Roxon (pictured) delivered the keynote address on the Friday morning of the ALPMA Conference last week (29 August).
She believes that some of the harshest critics of female colleagues in a white-collar environment come from women themselves.
“I feel very strongly about this…stop being harder on women around you if they don’t make the same choices that you or your family make,” said Roxon, who noted that this was a “biggy” for women. “This is really something that women cause damage to each other, in ways that are not necessary.”
Roxon, who has juggled her political career and her recent move into legal academia with raising a young daughter, said there is “no magic, there is no right answer to what is the perfect work-life balance” and that open discussion of the work-life choices of women by women erodes morale.
“The sooner we get rid of the idea that there is that perfect balance, the kinder we will be to each other, and that has a professional flow on and stops that muttering of ‘I don’t know how she does it or I wouldn’t do that’ … which is actually really important.”
Roxon addressed the Conference on the topic of Women as leaders and leading lawyers: Effective Leadership.
She said that good leaders recognise, and publicly praise, the good work of colleagues.
“Men in positions of power particularly even more consciously need to remember to do this, to acknowledge work achievements big and small, because it makes it actually much more enjoyable for your team,” she said. “Quite apart from it building confidence, which builds competence, which means you can all do your job better.”
Roxon said that while compliments are welcome, it is often men who receive them better, or are more willing to acknowledge how their role contributed to the success of a matter.
“The killer question for women is ‘how did you respond when you received a compliment about your work?’”, she asked.
How many of you can remember saying, ‘oh, it was nothing’, or ‘I was just lucky’ or ‘oh, it was the team’?”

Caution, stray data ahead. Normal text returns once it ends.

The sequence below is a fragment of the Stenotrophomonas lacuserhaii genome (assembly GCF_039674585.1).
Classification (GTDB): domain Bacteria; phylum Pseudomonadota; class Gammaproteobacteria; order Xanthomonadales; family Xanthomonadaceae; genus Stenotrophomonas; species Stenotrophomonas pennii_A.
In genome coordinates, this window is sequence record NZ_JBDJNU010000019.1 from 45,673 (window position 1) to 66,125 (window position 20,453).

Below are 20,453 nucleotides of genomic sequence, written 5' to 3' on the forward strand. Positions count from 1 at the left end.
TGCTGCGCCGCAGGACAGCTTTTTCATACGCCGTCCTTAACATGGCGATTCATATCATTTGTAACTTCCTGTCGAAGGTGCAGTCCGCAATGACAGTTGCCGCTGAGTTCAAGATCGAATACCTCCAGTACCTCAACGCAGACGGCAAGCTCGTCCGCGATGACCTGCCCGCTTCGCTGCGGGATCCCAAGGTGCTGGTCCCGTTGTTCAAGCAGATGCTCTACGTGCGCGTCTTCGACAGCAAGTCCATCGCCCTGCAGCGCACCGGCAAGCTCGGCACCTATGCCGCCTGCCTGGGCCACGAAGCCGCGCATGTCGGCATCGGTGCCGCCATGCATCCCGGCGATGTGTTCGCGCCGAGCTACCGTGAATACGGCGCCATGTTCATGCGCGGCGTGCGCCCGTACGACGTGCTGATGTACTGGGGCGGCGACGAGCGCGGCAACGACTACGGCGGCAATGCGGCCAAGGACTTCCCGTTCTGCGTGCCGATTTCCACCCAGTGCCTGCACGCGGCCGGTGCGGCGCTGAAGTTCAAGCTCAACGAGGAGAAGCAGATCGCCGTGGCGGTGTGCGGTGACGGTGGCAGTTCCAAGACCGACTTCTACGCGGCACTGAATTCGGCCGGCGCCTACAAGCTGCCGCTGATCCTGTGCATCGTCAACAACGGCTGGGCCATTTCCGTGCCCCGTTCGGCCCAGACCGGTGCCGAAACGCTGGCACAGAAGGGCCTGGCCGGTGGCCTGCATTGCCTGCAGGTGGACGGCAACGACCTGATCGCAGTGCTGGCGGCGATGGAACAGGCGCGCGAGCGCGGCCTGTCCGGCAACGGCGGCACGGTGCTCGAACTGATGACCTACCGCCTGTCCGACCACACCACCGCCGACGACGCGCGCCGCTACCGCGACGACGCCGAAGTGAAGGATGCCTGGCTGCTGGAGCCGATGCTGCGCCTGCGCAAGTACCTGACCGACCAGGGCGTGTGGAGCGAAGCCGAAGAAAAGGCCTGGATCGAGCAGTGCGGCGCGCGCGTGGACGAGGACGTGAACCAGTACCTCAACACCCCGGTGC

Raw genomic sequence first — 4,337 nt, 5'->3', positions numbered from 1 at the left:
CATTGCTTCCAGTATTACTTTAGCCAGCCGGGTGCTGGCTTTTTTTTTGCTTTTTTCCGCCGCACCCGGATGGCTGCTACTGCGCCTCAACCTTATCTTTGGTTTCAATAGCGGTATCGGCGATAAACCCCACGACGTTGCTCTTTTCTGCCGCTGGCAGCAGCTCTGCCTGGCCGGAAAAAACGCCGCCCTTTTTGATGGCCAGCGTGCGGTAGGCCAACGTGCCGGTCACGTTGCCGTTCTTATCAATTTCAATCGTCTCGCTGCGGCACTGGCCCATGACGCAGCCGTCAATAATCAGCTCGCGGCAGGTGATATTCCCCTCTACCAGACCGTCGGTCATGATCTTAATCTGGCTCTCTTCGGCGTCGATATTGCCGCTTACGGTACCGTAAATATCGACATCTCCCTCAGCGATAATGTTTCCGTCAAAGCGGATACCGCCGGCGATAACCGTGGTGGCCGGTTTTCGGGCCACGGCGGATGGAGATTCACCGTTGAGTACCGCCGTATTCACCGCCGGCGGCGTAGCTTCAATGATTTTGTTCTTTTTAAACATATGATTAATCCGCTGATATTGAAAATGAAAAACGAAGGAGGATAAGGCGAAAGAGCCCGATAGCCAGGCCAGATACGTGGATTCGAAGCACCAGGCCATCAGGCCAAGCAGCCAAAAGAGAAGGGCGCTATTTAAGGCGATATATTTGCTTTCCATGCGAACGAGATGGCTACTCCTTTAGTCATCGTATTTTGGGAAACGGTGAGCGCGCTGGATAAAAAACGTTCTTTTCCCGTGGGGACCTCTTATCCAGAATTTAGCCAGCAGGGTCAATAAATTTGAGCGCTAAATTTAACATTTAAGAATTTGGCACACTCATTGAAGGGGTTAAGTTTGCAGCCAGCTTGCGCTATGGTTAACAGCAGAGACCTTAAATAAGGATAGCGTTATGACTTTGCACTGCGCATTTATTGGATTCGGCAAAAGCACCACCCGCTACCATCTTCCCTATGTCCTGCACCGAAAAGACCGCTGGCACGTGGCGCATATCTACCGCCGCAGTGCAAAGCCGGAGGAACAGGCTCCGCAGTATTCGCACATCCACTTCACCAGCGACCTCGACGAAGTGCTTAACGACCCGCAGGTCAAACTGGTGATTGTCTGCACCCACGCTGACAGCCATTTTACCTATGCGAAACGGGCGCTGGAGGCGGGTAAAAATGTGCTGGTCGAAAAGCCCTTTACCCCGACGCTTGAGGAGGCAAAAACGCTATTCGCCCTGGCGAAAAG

Roxon said that such statements are often spoken out of habit and, while they might be the polite thing to say, they encourage people to sideline women and to not value their specific contributions.
Roxon recalled how in her first year in Parliament, she often trotted out such glib responses when complimented, before she developed more considered responses.
“I realised again that was not actually what men were saying,” she said. “So I taught myself to take that compliment and use it as a platform for something else.
“So I felt much more comfortable saying ‘yes, that’s great, can I come and talk to you about this bit of work you are doing that I am really interested in?’”
In an interview with Lawyers Weekly prior to the Conference, Roxon said that she would like to use her ALPMA address to help empower young women.
“Part of my message is to encourage women to be focused on the big things, to work out which issues really matter for them… [and] get [their] message through to the people who can make decisions,” she said.
At a NSW Women Lawyers Association event attended by Lawyers Weekly in 2012, Jane Needham SC, now the president of the NSW Bar Association, said modesty was holding many women back from achieving high legal positions, and that in many instances, they had to prove their credentials to a greater degree when compared to men.
“Let’s face it, no one is going to hand us anything on a plate,” said Needham. “If the decades of history have taught us anything, it is that women have to work a lot harder than men to get where they are.”
The elephant in the room…
During her speech Roxon did not mention the leadership tension between Kevin Rudd and Julia Gillard which tore apart the previous Labor government.
At the conclusion of her address, Lawyers Weekly asked Roxon, who was a staunch Gillard supporter during this period of destabilisation, why she believed Australia’s first female prime minister made a better leader when compared to their male colleague.
“I made a decision in giving a speech nearly 12 months ago that I would set-out the range of things I thought were problems including the problems of other ministers in not explaining the issues we had with Kevin and his leadership. But I did say that I would do it once and once only… But I do very much think that Julia’s leadership style was an inclusive one and if some of the messages I have here about supporting each other and being able to compliment people and being able to look and see things differently, she had a lot of those attributes and that made her a pleasure to work with,” she said, drawing large applause from much of the audience at Melbourne’s Crown Casino.
In delivering the John Button Memorial Lecture in October last year, Roxon described Rudd as having a “vicious tongue”, and said that he was disorganised and lacked strategic nous.
“Removing Kevin was an act of political bastardry, for sure, but this act of political bastardry was made possible only because Kevin had been such a bastard himself to too many people already,” she said at the Lecture.